Why Are There So Many Species of Herbivorous Insects in Tropical Rainforests?

See allHide authors and affiliations

Science  25 Aug 2006:
Vol. 313, Issue 5790, pp. 1115-1118
DOI: 10.1126/science.1129237


Despite recent progress in understanding mechanisms of tree species coexistence in tropical forests, a simple explanation for the even more extensive diversity of insects feeding on these plants has been missing. We compared folivorous insects from temperate and tropical trees to test the hypothesis that herbivore species coexistence in more diverse communities could reflect narrow host specificity relative to less diverse communities. Temperate and tropical tree species of comparable phylogenetic distribution supported similar numbers of folivorous insect species, 29.0 ± 2.2 and 23.5 ± 1.8 per 100 square meters of foliage, respectively. Host specificity did not differ significantly between community samples, indicating that food resources are not more finely partitioned among folivorous insects in tropical than in temperate forests. These findings suggest that the latitudinal gradient in insect species richness could be a direct function of plant diversity, which increased sevenfold from our temperate to tropical study sites.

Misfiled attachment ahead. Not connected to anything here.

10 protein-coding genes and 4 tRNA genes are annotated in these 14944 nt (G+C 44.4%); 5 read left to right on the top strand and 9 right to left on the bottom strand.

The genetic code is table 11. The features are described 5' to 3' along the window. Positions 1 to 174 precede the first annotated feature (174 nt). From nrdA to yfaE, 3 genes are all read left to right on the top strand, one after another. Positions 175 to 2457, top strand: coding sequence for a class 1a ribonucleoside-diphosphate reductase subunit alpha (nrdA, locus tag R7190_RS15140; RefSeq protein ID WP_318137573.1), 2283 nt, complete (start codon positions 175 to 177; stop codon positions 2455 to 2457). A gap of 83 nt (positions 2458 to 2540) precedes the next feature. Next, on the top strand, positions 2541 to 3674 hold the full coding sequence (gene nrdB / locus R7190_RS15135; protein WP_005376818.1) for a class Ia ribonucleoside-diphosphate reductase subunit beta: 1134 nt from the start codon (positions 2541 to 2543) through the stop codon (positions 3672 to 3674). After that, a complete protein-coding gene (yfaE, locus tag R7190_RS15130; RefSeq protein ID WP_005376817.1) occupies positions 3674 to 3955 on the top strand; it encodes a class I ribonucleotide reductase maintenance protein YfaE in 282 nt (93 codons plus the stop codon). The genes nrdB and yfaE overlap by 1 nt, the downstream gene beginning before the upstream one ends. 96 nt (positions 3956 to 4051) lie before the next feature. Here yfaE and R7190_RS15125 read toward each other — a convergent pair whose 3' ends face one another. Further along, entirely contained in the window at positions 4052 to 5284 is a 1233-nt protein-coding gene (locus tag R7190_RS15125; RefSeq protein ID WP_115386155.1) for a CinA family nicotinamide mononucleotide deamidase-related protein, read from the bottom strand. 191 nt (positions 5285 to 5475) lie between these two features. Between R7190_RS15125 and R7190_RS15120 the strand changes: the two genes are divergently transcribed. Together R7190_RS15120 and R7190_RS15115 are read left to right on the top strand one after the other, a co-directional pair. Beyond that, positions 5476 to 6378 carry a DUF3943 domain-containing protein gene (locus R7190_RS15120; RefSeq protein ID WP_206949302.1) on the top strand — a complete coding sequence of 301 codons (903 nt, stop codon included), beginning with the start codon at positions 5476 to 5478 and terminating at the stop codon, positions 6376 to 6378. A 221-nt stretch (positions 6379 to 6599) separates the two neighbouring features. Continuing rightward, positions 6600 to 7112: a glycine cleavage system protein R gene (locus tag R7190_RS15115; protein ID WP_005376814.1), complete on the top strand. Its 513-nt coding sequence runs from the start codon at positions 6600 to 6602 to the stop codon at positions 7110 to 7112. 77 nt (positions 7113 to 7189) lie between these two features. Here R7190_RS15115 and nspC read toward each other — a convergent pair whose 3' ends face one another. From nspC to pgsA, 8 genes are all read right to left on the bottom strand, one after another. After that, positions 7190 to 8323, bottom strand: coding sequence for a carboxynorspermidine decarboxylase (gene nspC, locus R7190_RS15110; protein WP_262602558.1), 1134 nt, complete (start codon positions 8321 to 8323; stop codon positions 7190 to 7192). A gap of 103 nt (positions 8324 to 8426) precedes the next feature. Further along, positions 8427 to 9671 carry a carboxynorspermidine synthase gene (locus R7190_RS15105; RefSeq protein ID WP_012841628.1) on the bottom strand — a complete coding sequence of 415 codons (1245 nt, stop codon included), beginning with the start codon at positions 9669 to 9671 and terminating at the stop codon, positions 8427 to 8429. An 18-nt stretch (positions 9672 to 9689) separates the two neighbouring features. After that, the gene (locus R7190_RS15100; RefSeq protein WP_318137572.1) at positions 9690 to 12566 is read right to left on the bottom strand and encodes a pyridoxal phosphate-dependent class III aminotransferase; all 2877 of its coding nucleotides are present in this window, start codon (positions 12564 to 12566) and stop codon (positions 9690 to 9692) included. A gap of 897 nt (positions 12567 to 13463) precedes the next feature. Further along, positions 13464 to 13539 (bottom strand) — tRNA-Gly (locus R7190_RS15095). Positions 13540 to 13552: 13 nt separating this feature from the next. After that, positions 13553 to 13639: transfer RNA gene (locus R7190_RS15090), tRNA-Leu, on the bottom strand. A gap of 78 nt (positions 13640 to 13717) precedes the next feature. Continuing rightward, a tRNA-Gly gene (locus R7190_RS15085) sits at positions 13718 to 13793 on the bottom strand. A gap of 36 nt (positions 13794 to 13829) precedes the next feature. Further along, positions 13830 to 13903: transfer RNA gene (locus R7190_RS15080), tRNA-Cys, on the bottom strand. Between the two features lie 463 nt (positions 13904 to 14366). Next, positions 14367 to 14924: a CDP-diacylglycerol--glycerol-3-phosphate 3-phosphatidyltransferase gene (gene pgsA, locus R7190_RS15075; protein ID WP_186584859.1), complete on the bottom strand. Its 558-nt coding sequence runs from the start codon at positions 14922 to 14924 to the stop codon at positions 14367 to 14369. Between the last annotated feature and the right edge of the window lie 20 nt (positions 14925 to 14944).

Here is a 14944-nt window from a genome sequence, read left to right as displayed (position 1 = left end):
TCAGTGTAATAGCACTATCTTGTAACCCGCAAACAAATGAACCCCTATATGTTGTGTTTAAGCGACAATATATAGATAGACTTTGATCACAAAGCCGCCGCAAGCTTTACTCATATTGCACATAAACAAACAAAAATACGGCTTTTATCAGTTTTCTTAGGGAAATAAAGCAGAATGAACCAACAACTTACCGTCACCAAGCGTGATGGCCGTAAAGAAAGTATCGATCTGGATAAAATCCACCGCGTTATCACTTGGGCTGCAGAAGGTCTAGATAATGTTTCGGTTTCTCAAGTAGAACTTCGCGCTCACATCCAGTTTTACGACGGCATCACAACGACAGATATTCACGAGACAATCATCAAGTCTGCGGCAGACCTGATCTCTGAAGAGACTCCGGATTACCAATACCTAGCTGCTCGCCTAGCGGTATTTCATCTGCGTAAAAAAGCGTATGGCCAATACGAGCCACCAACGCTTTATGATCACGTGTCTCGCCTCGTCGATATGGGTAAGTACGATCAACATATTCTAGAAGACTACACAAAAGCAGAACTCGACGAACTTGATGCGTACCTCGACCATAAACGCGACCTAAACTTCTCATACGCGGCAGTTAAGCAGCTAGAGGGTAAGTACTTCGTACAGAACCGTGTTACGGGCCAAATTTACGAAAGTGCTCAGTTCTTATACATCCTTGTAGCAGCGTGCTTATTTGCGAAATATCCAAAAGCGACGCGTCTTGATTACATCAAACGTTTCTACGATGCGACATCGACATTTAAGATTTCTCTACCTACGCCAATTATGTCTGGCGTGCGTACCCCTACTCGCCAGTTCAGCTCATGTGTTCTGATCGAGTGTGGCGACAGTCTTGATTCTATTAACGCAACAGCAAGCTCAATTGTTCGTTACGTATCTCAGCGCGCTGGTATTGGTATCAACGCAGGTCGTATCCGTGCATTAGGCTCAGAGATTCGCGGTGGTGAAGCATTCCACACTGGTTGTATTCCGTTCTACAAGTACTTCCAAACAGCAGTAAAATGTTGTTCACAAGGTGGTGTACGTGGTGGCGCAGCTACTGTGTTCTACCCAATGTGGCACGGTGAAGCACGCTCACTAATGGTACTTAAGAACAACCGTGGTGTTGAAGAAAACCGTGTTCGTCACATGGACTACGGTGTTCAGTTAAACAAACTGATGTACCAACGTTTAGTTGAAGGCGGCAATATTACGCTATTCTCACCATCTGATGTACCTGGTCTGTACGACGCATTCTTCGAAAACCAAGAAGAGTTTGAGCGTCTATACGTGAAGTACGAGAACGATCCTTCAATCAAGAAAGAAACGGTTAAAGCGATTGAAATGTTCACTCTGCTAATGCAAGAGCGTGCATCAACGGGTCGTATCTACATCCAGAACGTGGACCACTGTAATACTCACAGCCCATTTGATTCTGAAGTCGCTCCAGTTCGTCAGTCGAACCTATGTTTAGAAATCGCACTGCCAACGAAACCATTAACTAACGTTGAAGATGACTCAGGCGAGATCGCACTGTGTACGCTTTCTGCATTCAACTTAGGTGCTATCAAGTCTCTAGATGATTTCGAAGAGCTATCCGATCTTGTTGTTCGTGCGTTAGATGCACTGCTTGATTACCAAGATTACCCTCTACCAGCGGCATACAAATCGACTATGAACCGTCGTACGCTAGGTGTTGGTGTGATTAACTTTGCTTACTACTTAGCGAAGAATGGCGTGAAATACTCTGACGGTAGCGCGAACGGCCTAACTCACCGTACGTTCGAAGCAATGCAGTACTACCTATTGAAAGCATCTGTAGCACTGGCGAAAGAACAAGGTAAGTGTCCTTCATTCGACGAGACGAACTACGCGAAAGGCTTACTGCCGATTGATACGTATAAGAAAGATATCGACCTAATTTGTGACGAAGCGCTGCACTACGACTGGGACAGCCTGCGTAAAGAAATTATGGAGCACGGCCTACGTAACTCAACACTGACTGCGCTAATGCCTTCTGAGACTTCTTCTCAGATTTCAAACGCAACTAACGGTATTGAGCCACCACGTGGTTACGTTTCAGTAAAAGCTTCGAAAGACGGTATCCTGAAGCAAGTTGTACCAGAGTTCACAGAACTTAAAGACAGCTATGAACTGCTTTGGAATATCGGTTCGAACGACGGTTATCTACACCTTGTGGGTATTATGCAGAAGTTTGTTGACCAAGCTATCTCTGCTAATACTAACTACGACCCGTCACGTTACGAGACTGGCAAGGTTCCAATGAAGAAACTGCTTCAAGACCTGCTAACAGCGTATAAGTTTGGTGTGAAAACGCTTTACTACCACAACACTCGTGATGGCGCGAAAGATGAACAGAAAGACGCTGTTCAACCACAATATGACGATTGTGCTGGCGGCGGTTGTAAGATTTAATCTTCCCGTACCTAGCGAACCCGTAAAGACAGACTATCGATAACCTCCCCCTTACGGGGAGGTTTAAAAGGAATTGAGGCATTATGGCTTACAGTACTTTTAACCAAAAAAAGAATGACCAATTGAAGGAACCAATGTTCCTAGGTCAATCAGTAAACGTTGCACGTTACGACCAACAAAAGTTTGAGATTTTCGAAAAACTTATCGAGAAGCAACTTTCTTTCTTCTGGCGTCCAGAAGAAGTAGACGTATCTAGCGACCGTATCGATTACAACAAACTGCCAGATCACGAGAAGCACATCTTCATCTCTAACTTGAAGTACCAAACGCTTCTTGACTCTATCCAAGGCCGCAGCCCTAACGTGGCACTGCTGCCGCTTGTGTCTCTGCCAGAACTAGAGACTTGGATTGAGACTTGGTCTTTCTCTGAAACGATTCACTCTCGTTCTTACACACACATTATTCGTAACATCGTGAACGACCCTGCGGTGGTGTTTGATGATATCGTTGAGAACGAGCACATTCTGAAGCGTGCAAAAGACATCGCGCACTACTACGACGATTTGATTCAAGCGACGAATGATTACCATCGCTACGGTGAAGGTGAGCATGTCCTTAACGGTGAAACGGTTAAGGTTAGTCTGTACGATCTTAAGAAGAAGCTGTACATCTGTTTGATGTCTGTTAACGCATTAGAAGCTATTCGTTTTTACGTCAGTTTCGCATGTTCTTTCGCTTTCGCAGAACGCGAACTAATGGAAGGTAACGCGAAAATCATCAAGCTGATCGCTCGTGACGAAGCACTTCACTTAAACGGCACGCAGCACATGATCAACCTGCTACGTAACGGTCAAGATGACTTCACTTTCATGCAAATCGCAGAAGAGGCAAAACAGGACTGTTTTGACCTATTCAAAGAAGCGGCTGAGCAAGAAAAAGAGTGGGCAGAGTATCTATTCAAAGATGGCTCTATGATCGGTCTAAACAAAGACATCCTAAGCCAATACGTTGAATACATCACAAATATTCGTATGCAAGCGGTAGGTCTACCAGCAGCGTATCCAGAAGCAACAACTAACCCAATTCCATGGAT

Large numbers of herbivore species in the Tropics relative to temperate communities might reflect differences in (i) host plant species diversity, (ii) numbers of herbivore species per host, and/or (iii) host specificity, the number of plant species hosting each insect species. The tropical maximum in plant species richness is well documented. For instance, there are 5 to 10 times as many plant species per 10,000 km2 in tropical than in temperate areas (1), and woody plant species richness per hectare in the Tropics is on average six times as high as that in temperate forests (156.8 ± 63.6 and 25.2 ± 19.7 species with diameter at breast height ≥10 cm; fig. S1). However, latitudinal differences in host specificity and numbers of insect species per host plant species are more difficult to assess (2, 3).

A recent proliferation of quantitative studies on tropical insect herbivores that include feeding and rearing experiments (49) have not been matched by comparable activity in temperate forests (10, 11), perhaps because patterns of host use are believed to be well documented for temperate herbivores. Much qualitative data on host associations of herbivores accumulated during the past two centuries, particularly in Great Britain and Central Europe, are not directly comparable to recent, quantitative studies in the Tropics (12). A temperate-tropical comparison of herbivore communities is further complicated by differences in the phylogenetic diversity of the vegetation. Temperate forests are dominated by a relatively small number of woody plant lineages as compared to tropical forests (13).